This week, the Competition and Markets Authority (CMA) – a UK government regulatory body – and Advertising Standards Authority (ASA) announced they were cracking down on environmental and sustainability claims. Marketers may think they are already compliant, but how can they ensure they are abiding by the new guidelines? Jessi Baker of Provenance, a tech platform that helps brands track the journey of their products, weighs in.
With the publication of its Green Claims Code on Monday this week, the CMA upped the ante against corporate greenwashing. Just two days later, the Advertising Standards Authority (ASA) entered the fray announcing a series of inquiries, while sister-body the Committee of Advertising Practice (Cap) teed up new guidance on environmental claims to advertisers. And all this in a week when ‘born-good’ brand Innocent and top ad agency Mother were called out for alleged greenwashing by Plastics Rebellion.
Things are moving fast and scrutiny on sustainability-based marketing claims is reaching new heights. The CMA has given brands until the new year to ensure their claims are compliant before it begins its own investigation. The upshot? To avoid brand reputation damage – and potential alienation of shoppers – marketers need to move quickly to ensure compliance issues are no longer simply left to the legal team.
Here’s what marketers need to do right now to ensure they keep their brand on the right side of the law – and consumers:
Really get to know your counterparts in sustainability
The Green Claims Code calls for substantiation of all claims. That will rely on an effective working relationship between marketing and sustainability teams to enable brands to translate the reality of their impact into clear, evidenced claims.
According to the guidance, the CMA will also be checking that environmental claims are up to date. Supply chains are in constant flux, which means products’ social and environmental impact evolves. Add to that the fact that scientific understanding and consumers’ expectations are also changing every day in this area, and it’s clear that the old cadence of an annual check-in with each other won’t cut it. It’s time to establish proper reporting mechanisms and data flows between marketing and sustainability.
Once these silos are broken, technology can be an important part of the solution, helping those teams to work in tandem: thanks to dedicated software, brands can easily update data in one place to ensure they are sharing their latest sustainability progress across multiple channels in accurate and meaningful ways.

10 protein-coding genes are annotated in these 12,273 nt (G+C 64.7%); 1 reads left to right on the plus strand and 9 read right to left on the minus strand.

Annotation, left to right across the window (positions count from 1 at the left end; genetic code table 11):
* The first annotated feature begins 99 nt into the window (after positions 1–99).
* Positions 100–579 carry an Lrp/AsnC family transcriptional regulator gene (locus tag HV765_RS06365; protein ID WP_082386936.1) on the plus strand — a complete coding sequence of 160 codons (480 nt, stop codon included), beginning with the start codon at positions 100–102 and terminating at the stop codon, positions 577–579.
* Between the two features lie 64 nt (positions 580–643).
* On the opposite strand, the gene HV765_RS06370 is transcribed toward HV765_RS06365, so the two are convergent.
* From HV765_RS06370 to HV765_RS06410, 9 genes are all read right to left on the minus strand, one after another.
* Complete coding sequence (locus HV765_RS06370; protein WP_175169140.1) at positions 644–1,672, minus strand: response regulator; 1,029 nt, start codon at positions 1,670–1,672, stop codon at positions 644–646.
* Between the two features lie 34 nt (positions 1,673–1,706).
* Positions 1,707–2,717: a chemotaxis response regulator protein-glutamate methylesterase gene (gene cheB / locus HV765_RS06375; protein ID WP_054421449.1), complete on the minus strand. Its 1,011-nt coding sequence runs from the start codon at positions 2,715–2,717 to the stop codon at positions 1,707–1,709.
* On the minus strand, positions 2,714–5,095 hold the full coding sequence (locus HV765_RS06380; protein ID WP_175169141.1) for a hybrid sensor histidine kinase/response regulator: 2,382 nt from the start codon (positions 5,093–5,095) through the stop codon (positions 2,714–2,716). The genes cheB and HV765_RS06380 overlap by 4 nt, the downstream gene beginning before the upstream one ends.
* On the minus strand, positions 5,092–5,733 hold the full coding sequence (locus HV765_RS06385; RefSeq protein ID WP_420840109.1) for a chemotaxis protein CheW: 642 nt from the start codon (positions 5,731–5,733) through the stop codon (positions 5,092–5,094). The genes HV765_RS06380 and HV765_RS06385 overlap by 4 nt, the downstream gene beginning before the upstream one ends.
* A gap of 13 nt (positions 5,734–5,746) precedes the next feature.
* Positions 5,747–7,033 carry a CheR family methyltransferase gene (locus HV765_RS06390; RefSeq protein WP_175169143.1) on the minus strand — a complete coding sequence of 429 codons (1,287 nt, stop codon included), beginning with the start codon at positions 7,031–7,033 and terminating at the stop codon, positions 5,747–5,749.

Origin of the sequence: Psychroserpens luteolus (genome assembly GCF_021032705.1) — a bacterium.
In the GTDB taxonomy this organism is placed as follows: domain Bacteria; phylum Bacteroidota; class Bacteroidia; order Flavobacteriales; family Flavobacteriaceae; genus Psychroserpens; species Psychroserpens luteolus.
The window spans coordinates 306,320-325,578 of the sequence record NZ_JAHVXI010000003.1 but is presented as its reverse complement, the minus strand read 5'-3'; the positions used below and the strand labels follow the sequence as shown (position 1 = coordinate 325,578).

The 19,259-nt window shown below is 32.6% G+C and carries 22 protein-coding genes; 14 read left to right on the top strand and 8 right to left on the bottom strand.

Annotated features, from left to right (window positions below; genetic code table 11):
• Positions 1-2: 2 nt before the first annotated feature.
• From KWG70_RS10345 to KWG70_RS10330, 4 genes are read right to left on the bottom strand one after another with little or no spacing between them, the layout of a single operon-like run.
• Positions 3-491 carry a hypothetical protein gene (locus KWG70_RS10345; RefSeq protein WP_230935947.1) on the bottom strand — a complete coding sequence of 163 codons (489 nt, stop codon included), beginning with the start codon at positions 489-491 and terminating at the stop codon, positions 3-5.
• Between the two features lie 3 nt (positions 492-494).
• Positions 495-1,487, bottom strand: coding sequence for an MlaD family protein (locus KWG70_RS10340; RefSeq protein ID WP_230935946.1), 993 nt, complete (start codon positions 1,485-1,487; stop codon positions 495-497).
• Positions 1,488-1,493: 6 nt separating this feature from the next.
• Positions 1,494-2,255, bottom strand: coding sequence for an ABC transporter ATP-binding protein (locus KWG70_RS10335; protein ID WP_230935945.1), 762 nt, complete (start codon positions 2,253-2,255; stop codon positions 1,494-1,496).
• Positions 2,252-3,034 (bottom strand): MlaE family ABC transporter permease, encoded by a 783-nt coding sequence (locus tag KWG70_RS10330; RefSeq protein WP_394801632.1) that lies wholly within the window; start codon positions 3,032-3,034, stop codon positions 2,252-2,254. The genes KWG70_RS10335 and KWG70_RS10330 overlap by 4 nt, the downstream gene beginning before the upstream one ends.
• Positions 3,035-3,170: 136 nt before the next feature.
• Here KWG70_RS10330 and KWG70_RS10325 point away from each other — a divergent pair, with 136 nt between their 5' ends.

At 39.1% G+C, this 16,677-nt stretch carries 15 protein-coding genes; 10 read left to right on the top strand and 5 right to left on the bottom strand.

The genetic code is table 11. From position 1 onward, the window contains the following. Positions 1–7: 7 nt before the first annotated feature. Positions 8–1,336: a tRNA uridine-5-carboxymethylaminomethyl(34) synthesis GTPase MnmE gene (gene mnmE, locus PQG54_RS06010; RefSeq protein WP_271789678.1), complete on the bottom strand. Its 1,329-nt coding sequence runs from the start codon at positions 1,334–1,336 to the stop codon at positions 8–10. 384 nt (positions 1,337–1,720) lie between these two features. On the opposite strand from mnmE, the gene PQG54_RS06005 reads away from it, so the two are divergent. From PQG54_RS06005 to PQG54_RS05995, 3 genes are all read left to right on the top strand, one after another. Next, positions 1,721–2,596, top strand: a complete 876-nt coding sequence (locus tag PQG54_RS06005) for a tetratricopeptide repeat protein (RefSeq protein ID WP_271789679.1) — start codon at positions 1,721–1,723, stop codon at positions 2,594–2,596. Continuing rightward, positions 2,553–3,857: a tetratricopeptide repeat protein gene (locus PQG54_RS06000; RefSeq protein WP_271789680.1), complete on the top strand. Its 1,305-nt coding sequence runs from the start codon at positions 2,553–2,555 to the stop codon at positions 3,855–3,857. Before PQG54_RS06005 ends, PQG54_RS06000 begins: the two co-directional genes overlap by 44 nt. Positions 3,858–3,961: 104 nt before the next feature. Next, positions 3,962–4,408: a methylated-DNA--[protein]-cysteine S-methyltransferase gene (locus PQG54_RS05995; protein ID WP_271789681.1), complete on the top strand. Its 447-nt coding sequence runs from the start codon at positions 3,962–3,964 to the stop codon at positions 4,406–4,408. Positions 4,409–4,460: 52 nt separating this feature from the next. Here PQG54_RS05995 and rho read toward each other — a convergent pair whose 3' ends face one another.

Every word matters
It has long been the role of marketers and creative agencies to help make complex messaging digestible for the public. When it comes to making environmental claims, marketers have a particularly timely opportunity to translate intricate – and sometimes seemingly impenetrable – sustainability data into claims that empower customers to ‘shop their values’. Take carbon, for example: in the run up to Cop26 we’ve seen a cascade of corporate ‘net zero’ claims, but half of UK adults would still struggle to define the term.
Starting now, marketers must define the terms they use around every single claim. Specificity is crucial. The Green Claims Code is clear: high-level terms like ‘environmentally friendly’, ‘eco’ or ‘sustainable’ don’t provide any real indication of what is meant and can therefore be considered misleading.
One of the particular challenges that the CMA’s guidance poses to marketers is the requirement for a large amount of supporting evidence and clarification around each claim. As the Green Claims Code itself proposes, to maintain brevity and clarity in the context of limited space on-pack, online and in-store, marketers will need to lean into clickable online claims and QR codes that then take the shopper directly to detailed explanations and verifiable proof points about a product’s ingredients and provenance.
You can’t rely on ‘technically true’ for your eco-claims
The Green Claims Code draws a careful distinction between truth and accuracy, noting that brands can mislead customers even with claims that are factually correct.
In practice, this might come down to the overall presentation of a claim: the wording, logos and imagery, or the omission of key information. But the guidance also means that brands that have, until now, overemphasized isolated positives in their supply chains need to communicate honestly about the entire lifecycle of a product. Similarly, it might be technically true to describe your product as recyclable or compostable, but without giving any direction to shoppers for how to do so, your claims will not pass the test.
I know that this flurry of action from legal bodies will have some marketers worried. But for a number of brands, it represents a huge opportunity. By canceling out unproven and misleading claims, regulatory action levels the playing field. Legitimately ‘green’ businesses will soon see a commercial return on their sustainability investment.
Jessi Baker MBE is the chief executive officer and founder of Provenance.org.